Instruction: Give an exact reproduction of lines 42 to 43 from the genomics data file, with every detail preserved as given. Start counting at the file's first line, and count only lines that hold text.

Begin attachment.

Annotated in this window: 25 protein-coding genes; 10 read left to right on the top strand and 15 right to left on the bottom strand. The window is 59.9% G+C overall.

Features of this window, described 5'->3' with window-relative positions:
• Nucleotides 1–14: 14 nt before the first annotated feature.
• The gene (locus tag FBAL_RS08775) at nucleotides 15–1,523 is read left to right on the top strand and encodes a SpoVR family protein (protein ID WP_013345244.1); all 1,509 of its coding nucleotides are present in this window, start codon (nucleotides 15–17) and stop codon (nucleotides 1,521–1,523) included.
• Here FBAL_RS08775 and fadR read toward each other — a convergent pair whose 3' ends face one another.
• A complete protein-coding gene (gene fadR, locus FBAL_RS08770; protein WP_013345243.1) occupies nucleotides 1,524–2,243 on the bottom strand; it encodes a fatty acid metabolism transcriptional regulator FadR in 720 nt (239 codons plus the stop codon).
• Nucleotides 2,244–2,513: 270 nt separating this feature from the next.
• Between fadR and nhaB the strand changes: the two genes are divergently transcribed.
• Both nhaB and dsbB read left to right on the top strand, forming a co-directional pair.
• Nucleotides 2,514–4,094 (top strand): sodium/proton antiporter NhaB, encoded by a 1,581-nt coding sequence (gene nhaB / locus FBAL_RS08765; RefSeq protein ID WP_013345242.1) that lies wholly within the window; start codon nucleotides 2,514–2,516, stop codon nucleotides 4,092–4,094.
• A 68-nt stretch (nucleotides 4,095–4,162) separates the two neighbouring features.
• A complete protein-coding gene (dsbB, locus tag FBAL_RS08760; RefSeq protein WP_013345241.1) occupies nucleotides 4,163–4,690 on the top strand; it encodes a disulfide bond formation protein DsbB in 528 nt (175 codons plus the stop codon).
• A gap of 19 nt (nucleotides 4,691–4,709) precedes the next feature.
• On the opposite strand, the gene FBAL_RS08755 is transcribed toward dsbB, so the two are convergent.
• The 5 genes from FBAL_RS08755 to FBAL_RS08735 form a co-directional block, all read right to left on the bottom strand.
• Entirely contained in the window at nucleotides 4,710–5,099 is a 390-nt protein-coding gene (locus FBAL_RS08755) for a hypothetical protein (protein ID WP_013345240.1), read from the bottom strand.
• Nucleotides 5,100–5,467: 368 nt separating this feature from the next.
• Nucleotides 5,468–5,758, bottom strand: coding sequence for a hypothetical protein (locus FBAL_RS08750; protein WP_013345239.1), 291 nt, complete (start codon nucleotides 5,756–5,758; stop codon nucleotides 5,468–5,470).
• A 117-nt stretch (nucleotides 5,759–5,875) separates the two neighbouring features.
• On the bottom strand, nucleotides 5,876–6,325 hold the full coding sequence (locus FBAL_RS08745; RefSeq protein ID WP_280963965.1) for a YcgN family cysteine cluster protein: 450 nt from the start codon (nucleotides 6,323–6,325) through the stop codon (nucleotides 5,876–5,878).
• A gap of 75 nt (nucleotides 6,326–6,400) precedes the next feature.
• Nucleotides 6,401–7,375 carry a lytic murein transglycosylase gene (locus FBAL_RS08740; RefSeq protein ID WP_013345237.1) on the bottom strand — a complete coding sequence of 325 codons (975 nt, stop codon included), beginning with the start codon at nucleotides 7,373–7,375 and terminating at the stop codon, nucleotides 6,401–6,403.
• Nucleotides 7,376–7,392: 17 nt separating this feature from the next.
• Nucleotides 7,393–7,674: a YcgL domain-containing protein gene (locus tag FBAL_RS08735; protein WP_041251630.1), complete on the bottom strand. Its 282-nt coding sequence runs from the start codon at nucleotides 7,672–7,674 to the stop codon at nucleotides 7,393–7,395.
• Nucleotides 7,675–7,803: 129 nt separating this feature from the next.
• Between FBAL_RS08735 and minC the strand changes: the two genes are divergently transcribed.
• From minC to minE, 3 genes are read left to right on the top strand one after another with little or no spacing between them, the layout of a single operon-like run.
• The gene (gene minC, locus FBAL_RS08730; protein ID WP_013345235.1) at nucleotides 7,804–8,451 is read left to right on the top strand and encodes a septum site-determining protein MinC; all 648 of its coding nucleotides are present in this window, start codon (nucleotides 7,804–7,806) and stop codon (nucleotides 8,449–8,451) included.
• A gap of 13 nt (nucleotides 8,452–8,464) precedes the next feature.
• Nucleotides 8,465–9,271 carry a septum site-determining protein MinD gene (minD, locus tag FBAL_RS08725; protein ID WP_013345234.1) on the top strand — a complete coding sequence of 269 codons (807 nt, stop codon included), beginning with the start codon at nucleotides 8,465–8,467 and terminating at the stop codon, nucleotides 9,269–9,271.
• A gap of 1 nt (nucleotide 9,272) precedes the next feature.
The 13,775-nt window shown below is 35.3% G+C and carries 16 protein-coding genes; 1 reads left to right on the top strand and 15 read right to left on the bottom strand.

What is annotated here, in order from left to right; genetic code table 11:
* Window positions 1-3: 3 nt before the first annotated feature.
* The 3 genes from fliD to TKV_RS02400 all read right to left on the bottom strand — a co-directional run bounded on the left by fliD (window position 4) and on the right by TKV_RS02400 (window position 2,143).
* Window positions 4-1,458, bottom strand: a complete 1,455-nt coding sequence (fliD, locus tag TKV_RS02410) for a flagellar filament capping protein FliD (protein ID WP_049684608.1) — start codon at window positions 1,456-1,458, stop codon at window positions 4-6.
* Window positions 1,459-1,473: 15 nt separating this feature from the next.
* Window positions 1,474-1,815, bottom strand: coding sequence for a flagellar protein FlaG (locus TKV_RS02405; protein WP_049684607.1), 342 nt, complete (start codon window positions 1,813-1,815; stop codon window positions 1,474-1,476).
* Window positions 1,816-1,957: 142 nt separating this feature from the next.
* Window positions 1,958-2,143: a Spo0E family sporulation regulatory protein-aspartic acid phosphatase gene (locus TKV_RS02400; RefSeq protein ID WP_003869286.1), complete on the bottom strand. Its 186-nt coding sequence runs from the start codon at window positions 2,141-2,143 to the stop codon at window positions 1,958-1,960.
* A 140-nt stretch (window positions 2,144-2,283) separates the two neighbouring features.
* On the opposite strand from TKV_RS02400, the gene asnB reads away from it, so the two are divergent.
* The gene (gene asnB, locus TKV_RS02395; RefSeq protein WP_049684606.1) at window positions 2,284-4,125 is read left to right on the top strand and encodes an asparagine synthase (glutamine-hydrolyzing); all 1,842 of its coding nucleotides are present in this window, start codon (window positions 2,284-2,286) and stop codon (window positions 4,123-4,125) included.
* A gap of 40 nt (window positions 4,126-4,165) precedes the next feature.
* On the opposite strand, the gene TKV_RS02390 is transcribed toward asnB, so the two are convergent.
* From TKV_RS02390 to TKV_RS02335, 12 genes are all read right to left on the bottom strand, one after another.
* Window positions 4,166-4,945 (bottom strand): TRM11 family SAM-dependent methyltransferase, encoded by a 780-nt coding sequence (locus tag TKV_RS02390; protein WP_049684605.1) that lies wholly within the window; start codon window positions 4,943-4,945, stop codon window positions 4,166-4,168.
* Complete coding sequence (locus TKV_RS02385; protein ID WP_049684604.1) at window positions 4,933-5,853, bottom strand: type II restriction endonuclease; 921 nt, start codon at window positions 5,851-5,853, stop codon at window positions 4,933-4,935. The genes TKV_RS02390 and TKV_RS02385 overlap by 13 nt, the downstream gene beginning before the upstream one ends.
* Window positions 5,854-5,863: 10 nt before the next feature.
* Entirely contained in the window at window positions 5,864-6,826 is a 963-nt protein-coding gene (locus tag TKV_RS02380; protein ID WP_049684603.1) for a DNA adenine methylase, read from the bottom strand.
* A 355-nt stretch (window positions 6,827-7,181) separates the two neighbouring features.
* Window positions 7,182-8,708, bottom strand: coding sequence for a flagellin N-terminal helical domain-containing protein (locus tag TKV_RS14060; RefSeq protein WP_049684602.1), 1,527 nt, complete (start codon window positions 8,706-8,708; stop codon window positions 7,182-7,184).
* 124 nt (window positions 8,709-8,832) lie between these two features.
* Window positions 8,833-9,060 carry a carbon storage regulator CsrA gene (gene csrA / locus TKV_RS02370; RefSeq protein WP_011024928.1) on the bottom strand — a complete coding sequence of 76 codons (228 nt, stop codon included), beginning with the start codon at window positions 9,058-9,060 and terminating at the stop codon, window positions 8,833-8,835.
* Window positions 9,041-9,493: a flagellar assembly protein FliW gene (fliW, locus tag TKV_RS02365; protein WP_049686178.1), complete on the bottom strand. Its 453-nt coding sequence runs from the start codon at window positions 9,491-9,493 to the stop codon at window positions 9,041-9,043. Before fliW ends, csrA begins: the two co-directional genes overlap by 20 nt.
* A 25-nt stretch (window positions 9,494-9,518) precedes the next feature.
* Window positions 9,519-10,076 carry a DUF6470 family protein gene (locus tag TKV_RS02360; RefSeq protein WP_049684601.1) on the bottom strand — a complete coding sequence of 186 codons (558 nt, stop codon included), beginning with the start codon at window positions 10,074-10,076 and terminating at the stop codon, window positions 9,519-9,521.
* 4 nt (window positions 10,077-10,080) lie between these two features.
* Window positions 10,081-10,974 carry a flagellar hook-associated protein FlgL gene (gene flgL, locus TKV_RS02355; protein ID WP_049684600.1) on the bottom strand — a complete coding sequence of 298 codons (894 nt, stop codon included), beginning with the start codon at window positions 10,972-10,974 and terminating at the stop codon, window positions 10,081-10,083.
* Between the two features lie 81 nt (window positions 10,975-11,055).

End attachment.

* On the opposite strand from TKV_RS02400, the gene asnB reads away from it, so the two are divergent.
* The gene (gene asnB, locus TKV_RS02395; RefSeq protein WP_049684606.1) at window positions 2,284-4,125 is read left to right on the top strand and encodes an asparagine synthase (glutamine-hydrolyzing); all 1,842 of its coding nucleotides are present in this window, start codon (window positions 2,284-2,286) and stop codon (window positions 4,123-4,125) included.